Breaking News: Murphy-Goode Picks Hardy Wallace For Wine Social Media Job

dirty_south_wine This is the saddest news I’ve ever had to break!  Sir Hardy of Wallace, known around these bits as Dirty South Wine, is leaving us (at least temporarily).  Thanks in large part to community support, Murphy-Goode Winery chose Wallace to take over their social media position that I’ve talked about many many times.

The announcement comes on the heels of quite a little brew ha-ha.  For those unaware, one Martin Sargent decided to throw his hat into the ring rather late in the game.  Sargent is well-known to geeks like myself who spend our time frolicking around the world wide web on a daily basis.  Though he was admittedly unqualified to talk about the topic at hand, Murphy-Goode’s decision to exclude Sargent from their top 50 was met with quite a backlash (examples here and here).  I say kudos to MGW for not bowing to the pressure from people like Kevin Rose, Digg founder and Sargent fanboy.  I for one, am glad they decided to hand the job to someone who actually knows a thing or two about wine… but what do I know.

Anyway, enough with the negativity.  Congrats to Hardy, we’ll miss you and boy do we hope you return.  You can visit Hardy directly at his website,

11 comments Write a comment

  1. Pingback: Celebrate With Wine | Eat It, Atlanta

  2. Well, thanks for the link… sort of. Though I think you missed the point of my article. I clearly stated that Murphy-Goode can pick whom ever they like. It’s just my opinion that Martin Sargent would have been great.

    My issue with this little contest was that they harvested email addresses from people to vote, and then disregarded the vote. It’s just seedy. But whatevs… you just keep being condescending, man.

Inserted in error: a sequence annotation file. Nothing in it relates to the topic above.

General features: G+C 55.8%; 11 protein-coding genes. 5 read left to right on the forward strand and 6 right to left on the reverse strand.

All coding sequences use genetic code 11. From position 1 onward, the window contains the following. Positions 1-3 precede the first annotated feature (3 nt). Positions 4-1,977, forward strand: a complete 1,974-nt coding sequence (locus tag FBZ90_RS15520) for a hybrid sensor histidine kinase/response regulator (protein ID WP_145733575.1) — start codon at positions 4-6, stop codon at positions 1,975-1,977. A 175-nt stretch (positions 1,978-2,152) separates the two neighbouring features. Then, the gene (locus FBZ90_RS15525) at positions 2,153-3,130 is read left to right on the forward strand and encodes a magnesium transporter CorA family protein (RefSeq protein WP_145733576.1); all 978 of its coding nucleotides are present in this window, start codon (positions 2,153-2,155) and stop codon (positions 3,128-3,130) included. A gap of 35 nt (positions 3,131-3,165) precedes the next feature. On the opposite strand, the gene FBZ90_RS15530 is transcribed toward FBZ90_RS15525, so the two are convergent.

• I did not miss the point of your post at all. In fact, I didn’t even comment on the legitimacy of your claims or your perspective on things.

      But now that you ask … I simply don’t agree. Your claim that MG is run by “dicks” is pretty unfounded considering that it is clear you didn’t read the rules and guidelines for the contest. Plus, if you’re going to call someone a dick, it helps to at least know them.

      Murphy-Goode clearly stated that the person with the highest votes was not guaranteed the position. Sargent would have been great at getting the winery some attention simply because of his widespread presence on the internet. He was, as he admitted in his video, completely unqualified to speak about wine.

      Your claim that the votes were disregarded entirely is without merit. Last but not least, this idea that they were sneaky and “harvested email addresses” is equally as bogus.